Jan 29, 2015Rising to New Heights
At the professional level, athletic trainers have become recognized as crucial members of their organizations. Few, however, have the clout of Ronnie Barnes, the New York Giants’ Senior Vice President of Medical Services.
How much clout, exactly? In a recent profile of Barnes in the New York Observer, former wide receiver Phil McConkey said, “If they had an organizational chart–a real organizational chart–there’s ownership, and then there’s Ronnie Barnes.”
Barnes, who was the subject of a 2012 blog on Training-Conditioning.com, began his career at East Carolina University. In 1975, he became the first certified athletic trainer to graduate from the school and in 1977, got a master’s degree from Michigan State University. By 1980, he had joined the Giants as Head Athletic Trainer, where’s he’s expanded his role ever since and earned numerous accolades. The NATA has twice named him their National Professional Athletic Trainer of the Year and he was named Athletic Trainer of the Year by NFL Physicians in 2002. He’s also a member of the East Carolina, Michigan State, and NATA Halls of Fame, and has a scholarship in his name at East Carolina.
Early in his career Barnes developed a reputation as an athletic trainer who couldn’t be pressured by his coach. Former Giants running back Joe Morris recalled a 1985 incident where he sustained a concussion during a game and was removed, but Head Coach Bill Parcells wanted him put back in:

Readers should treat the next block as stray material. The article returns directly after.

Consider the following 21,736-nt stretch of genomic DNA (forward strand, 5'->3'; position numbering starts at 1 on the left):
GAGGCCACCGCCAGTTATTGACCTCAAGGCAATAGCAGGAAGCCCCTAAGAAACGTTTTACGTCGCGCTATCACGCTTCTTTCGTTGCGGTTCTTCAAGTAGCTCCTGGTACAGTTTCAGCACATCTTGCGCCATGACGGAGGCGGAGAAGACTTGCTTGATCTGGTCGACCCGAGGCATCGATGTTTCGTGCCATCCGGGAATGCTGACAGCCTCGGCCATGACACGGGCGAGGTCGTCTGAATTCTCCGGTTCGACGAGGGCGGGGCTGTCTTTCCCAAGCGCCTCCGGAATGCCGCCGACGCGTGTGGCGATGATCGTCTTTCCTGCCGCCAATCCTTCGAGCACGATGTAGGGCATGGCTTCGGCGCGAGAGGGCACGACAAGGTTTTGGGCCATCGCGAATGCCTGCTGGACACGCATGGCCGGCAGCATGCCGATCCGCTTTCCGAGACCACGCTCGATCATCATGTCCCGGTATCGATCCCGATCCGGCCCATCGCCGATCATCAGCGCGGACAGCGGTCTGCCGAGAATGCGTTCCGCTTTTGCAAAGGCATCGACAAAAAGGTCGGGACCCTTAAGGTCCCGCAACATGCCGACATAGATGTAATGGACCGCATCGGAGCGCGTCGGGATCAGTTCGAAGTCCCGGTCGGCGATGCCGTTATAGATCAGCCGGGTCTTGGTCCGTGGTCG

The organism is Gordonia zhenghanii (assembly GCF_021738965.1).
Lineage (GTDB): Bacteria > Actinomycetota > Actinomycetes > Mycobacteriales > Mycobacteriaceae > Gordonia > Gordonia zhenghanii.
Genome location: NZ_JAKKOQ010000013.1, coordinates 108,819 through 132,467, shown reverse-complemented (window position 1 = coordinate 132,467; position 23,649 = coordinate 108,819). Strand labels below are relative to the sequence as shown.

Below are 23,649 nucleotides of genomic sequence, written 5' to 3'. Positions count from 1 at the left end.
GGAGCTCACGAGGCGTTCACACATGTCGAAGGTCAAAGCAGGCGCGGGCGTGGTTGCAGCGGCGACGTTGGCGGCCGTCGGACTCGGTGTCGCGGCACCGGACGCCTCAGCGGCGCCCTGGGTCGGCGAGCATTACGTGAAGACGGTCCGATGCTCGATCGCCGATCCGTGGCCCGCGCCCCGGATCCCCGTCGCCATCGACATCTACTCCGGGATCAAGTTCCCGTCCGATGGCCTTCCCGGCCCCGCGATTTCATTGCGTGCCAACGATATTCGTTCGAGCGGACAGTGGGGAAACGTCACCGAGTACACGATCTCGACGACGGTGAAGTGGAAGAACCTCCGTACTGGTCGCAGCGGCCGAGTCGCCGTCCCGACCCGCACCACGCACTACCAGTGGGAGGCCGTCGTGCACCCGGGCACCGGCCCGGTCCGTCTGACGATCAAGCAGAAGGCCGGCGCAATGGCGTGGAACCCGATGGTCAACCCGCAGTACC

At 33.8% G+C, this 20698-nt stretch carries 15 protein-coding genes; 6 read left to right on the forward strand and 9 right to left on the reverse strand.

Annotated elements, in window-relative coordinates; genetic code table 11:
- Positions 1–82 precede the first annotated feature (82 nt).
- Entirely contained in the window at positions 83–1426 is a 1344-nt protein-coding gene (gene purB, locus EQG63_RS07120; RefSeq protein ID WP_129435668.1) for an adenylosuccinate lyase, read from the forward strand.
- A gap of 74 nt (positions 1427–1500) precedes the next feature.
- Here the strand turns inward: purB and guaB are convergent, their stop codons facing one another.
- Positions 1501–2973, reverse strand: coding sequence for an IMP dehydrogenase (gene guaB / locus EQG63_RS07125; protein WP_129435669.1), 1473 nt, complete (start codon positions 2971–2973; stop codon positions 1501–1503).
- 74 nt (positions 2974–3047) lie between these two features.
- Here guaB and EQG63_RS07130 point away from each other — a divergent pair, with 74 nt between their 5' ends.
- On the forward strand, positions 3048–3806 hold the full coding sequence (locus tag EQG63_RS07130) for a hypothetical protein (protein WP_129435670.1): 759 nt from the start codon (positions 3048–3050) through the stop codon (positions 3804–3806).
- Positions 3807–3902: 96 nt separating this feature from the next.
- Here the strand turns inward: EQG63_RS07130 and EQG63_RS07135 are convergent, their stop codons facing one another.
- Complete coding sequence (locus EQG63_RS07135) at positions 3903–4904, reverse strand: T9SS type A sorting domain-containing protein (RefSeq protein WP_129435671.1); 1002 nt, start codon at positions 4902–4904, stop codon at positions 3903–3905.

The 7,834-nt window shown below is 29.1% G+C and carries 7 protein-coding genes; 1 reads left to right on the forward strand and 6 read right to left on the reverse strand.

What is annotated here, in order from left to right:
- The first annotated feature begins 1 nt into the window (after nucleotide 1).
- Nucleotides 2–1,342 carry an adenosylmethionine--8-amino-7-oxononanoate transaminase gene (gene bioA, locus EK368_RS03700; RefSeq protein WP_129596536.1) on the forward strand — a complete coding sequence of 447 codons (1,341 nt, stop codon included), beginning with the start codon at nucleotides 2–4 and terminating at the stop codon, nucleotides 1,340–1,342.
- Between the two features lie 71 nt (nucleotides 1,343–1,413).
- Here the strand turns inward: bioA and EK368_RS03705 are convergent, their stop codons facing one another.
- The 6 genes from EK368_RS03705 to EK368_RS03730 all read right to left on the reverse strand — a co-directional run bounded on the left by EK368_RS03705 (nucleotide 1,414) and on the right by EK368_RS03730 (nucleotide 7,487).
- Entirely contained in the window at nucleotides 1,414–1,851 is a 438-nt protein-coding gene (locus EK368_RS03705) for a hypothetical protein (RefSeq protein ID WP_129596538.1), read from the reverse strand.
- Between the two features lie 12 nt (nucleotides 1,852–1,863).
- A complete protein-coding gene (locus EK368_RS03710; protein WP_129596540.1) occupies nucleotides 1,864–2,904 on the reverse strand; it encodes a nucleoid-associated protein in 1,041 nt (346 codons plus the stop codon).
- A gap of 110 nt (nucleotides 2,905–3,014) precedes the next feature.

“Bill goes, ‘I need him back in the game.’ And Ronnie just goes, ‘No, he goes into the game when I say he does and when the doc says he does,'” Morris said. “Now, you gotta have a set of stones to tell Bill Parcells that.”
Barnes’ relationship with the team extended into the owner’s box as well. When former owner Wellington Mara was diagnosed with cancer, Barnes was a constant fixture with him in the hospital. “I went with him to all of his appointments and radiation,” Barnes told ECU’s East Magazine in 2006. He was in the hospital for 30 days and I probably spent 25 of those nights with him. For him to want me there was a wonderful opportunity, and a tribute.”
Despite his integral role on the Giants, Barnes has continued to give back to the profession. He’s a member of the NFL’s Head, Neck, and Spine Committee and Return-to-Play Subcommittee.
But mostly he’s there for his athletes–throughout their lives. Several former players still turn to Barnes when they or their family members have needed to find a doctor or get help with a medial issue. “I know instances where he’s pulled strings for guys who aren’t covered by insurance,” McConkey said. “Me and hundreds of ex-players will be forever indebted to him.”
Patrick Bohn is an Assistant Editor at Training & Conditioning